My new practice has been open since January 2, 2008 (I have established New Year's Day as a firm holiday). At times, the silence from the phone has been deafening. When it gets too quiet, I pick up the phone and start calling my contacts, new and old. I never networked much when I was working at the firm, but now I do it all the time. I really feel like I am constantly networking when I go out in public, even if I'm not telling people what I do or handing them business cards. Getting to know as many people as possible is the key to success in any business. I used to hate networking, but I have since come to enjoy it. The benefit of it now comes to me, not some partner somewhere.

My wife and I live more modestly now. We were never big spenders, but this exercise has forced us to re-evaluate what is important in our lives. Do we really need two cars? We don't have children, so does it make sense for us to live in a three-story, three bedroom house? We have concluded that the freedom of self-employment is more important to us than maintaining a certain lifestyle, so we have decided to adjust our lifestyle to new income level, rather than the other way around.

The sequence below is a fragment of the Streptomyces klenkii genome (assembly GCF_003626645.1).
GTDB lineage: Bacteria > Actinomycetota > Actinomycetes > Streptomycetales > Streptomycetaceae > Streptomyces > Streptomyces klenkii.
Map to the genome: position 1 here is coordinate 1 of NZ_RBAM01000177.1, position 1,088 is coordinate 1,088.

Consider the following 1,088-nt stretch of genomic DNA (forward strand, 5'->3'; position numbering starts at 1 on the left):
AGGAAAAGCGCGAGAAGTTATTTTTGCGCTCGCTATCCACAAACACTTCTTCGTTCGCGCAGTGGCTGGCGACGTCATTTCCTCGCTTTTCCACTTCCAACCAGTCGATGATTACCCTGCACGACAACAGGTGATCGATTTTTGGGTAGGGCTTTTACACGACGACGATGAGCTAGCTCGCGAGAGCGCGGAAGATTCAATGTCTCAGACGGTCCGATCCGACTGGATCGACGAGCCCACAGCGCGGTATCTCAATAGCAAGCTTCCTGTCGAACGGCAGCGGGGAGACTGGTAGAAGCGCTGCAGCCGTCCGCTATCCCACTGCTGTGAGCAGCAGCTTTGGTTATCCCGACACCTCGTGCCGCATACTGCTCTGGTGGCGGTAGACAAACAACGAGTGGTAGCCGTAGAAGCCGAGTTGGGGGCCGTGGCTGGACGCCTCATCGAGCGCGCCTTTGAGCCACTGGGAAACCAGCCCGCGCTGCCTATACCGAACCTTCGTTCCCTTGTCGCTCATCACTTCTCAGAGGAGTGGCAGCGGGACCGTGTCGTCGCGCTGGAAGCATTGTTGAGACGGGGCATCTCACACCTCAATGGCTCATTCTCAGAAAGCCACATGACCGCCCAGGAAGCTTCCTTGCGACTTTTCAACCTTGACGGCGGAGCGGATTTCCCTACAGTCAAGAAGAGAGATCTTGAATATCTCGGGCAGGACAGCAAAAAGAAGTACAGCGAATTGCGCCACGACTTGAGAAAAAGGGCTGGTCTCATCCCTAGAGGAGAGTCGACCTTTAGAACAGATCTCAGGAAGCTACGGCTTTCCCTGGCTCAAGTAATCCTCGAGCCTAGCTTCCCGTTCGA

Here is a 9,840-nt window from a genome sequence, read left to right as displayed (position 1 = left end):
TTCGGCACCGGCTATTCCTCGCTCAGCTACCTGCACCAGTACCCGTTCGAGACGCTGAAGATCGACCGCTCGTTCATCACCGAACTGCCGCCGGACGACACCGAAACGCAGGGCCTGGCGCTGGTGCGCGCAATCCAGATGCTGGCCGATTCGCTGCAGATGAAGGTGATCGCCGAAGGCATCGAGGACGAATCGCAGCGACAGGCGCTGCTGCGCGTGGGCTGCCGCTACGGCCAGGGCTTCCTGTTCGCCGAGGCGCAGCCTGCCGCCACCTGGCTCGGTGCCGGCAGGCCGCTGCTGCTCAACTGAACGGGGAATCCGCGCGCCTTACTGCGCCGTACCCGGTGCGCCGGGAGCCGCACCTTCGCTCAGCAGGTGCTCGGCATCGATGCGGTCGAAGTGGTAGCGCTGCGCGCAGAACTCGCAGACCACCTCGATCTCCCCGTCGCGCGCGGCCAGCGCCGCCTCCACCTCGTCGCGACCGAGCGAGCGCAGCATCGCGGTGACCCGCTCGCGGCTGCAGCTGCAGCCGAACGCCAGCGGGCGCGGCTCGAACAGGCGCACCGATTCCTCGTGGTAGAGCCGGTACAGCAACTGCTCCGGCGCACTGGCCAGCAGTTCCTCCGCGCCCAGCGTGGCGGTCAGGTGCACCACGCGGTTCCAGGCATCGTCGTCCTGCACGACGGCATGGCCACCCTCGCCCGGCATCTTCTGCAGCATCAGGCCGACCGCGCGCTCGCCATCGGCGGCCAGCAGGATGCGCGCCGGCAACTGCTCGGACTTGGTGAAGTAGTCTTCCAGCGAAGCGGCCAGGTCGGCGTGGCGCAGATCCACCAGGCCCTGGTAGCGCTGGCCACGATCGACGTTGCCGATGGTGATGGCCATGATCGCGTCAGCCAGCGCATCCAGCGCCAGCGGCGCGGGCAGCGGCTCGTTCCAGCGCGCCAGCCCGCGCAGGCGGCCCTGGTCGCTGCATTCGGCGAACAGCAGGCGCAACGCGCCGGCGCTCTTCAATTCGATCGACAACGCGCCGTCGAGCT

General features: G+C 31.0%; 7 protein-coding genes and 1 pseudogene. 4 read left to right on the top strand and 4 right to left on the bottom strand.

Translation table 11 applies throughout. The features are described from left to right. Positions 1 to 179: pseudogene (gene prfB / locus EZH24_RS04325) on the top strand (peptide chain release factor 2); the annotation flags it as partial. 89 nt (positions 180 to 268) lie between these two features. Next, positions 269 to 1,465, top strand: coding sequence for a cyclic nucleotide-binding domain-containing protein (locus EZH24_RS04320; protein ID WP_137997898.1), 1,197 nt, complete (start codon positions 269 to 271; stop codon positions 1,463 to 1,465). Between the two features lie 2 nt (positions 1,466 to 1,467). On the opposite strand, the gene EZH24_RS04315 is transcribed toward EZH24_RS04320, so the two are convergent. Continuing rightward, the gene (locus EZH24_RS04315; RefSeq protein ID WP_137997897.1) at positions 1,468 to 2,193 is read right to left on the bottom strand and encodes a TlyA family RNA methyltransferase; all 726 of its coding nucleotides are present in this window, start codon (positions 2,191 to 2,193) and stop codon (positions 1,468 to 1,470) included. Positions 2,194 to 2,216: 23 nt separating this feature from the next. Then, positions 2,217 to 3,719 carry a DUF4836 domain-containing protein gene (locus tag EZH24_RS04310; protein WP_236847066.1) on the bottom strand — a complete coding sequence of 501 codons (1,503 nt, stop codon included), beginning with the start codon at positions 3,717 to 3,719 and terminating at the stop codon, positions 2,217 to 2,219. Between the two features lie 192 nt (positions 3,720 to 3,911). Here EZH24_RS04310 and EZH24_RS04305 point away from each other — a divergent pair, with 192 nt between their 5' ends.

My practice is only now starting to build some momentum. For the first time in my career as a lawyer, I feel very hopeful about the future of my practice. Being patient and confident has been crucial, and has helped me through the various times when I have been unsure about what to do.

So my advice to anyone who is contemplating this is to talk to as many people as possible, make as many contacts as you can, and think about what kind of life you want to live. Despite the stress and uncertainty, I am glad I have done this, and I truly am excited about what the future holds.